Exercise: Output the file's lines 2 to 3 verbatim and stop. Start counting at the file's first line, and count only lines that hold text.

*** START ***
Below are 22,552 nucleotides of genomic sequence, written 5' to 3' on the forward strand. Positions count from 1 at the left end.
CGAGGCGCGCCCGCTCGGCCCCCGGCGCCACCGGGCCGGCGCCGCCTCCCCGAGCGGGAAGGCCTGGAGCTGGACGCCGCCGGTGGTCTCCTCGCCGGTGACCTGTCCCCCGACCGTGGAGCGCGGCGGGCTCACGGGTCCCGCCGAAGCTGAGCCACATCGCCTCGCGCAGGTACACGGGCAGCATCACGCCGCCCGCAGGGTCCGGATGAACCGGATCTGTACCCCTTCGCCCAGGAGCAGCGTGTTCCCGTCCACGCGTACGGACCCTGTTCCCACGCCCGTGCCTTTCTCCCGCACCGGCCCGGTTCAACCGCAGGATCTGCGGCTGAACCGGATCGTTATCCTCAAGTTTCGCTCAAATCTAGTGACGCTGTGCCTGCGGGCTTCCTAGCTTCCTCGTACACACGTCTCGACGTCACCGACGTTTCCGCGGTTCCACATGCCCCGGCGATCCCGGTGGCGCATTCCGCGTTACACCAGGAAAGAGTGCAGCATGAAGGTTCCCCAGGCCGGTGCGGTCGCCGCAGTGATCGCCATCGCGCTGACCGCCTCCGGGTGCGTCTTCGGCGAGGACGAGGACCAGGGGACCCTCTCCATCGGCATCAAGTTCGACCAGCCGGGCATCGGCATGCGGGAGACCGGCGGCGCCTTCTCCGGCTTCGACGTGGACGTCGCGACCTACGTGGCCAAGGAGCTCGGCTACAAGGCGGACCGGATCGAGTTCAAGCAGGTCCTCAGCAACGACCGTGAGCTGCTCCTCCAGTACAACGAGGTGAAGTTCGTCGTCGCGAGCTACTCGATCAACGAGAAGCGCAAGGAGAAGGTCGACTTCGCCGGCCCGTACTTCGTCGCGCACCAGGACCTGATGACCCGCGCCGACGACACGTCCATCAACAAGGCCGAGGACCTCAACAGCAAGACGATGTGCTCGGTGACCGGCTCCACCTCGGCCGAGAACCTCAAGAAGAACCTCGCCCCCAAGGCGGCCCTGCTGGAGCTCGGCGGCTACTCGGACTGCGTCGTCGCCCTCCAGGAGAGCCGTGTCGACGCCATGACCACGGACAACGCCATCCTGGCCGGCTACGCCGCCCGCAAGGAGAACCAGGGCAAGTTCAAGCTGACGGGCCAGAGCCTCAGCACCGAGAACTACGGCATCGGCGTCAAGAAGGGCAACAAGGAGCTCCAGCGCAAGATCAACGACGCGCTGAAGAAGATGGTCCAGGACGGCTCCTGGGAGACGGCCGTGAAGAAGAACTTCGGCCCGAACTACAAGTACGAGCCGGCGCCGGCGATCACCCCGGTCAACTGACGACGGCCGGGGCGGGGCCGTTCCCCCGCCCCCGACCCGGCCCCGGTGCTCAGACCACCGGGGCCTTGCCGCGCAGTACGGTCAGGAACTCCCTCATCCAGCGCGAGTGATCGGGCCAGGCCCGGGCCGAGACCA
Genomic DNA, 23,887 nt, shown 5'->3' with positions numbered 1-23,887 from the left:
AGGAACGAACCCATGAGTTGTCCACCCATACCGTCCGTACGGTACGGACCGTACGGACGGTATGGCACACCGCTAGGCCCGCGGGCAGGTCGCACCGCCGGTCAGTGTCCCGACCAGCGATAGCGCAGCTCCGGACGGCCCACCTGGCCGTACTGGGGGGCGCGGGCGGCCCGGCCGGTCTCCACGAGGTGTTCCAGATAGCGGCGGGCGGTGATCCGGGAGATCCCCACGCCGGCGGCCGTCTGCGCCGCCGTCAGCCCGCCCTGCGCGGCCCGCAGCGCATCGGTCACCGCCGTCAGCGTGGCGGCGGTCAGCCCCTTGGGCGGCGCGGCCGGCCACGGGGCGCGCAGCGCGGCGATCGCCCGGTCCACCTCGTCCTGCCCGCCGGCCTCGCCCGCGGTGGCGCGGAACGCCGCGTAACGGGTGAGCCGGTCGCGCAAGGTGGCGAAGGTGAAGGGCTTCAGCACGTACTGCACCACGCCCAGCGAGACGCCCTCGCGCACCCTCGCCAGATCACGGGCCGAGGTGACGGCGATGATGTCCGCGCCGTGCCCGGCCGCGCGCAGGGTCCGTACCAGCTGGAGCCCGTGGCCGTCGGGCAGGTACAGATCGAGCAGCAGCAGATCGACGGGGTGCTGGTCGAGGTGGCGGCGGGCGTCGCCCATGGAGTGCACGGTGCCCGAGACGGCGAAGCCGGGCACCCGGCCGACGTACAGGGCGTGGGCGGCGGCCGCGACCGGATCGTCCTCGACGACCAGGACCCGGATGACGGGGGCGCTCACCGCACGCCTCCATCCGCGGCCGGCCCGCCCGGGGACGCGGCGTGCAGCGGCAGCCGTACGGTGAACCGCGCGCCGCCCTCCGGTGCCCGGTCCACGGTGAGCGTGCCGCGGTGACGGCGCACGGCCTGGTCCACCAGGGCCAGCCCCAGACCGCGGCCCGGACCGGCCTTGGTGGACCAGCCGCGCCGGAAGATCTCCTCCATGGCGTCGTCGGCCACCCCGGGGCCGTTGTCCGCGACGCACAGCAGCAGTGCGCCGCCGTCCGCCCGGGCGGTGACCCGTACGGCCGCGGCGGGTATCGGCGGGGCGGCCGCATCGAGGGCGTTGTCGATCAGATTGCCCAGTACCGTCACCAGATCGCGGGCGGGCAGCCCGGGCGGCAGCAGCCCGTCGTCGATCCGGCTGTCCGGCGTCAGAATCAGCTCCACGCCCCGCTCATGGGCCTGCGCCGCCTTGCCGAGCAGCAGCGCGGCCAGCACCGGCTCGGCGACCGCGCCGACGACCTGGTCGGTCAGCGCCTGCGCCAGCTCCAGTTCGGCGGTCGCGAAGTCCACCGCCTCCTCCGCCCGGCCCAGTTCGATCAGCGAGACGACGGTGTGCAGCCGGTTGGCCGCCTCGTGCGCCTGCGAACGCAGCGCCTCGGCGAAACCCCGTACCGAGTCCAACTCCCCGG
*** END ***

CGAGGCGCGCCCGCTCGGCCCCCGGCGCCACCGGGCCGGCGCCGCCTCCCCGAGCGGGAAGGCCTGGAGCTGGACGCCGCCGGTGGTCTCCTCGCCGGTGACCTGTCCCCCGACCGTGGAGCGCGGCGGGCTCACGGGTCCCGCCGAAGCTGAGCCACATCGCCTCGCGCAGGTACACGGGCAGCATCACGCCGCCCGCAGGGTCCGGATGAACCGGATCTGTACCCCTTCGCCCAGGAGCAGCGTGTTCCCGTCCACGCGTACGGACCCTGTTCCCACGCCCGTGCCTTTCTCCCGCACCGGCCCGGTTCAACCGCAGGATCTGCGGCTGAACCGGATCGTTATCCTCAAGTTTCGCTCAAATCTAGTGACGCTGTGCCTGCGGGCTTCCTAGCTTCCTCGTACACACGTCTCGACGTCACCGACGTTTCCGCGGTTCCACATGCCCCGGCGATCCCGGTGGCGCATTCCGCGTTACACCAGGAAAGAGTGCAGCATGAAGGTTCCCCAGGCCGGTGCGGTCGCCGCAGTGATCGCCATCGCGCTGACCGCCTCCGGGTGCGTCTTCGGCGAGGACGAGGACCAGGGGACCCTCTCCATCGGCATCAAGTTCGACCAGCCGGGCATCGGCATGCGGGAGACCGGCGGCGCCTTCTCCGGCTTCGACGTGGACGTCGCGACCTACGTGGCCAAGGAGCTCGGCTACAAGGCGGACCGGATCGAGTTCAAGCAGGTCCTCAGCAACGACCGTGAGCTGCTCCTCCAGTACAACGAGGTGAAGTTCGTCGTCGCGAGCTACTCGATCAACGAGAAGCGCAAGGAGAAGGTCGACTTCGCCGGCCCGTACTTCGTCGCGCACCAGGACCTGATGACCCGCGCCGACGACACGTCCATCAACAAGGCCGAGGACCTCAACAGCAAGACGATGTGCTCGGTGACCGGCTCCACCTCGGCCGAGAACCTCAAGAAGAACCTCGCCCCCAAGGCGGCCCTGCTGGAGCTCGGCGGCTACTCGGACTGCGTCGTCGCCCTCCAGGAGAGCCGTGTCGACGCCATGACCACGGACAACGCCATCCTGGCCGGCTACGCCGCCCGCAAGGAGAACCAGGGCAAGTTCAAGCTGACGGGCCAGAGCCTCAGCACCGAGAACTACGGCATCGGCGTCAAGAAGGGCAACAAGGAGCTCCAGCGCAAGATCAACGACGCGCTGAAGAAGATGGTCCAGGACGGCTCCTGGGAGACGGCCGTGAAGAAGAACTTCGGCCCGAACTACAAGTACGAGCCGGCGCCGGCGATCACCCCGGTCAACTGACGACGGCCGGGGCGGGGCCGTTCCCCCGCCCCCGACCCGGCCCCGGTGCTCAGACCACCGGGGCCTTGCCGCGCAGTACGGTCAGGAACTCCCTCATCCAGCGCGAGTGATCGGGCCAGGCCCGGGCCGAGACCA
Genomic DNA, 23,887 nt, shown 5'->3' with positions numbered 1-23,887 from the left: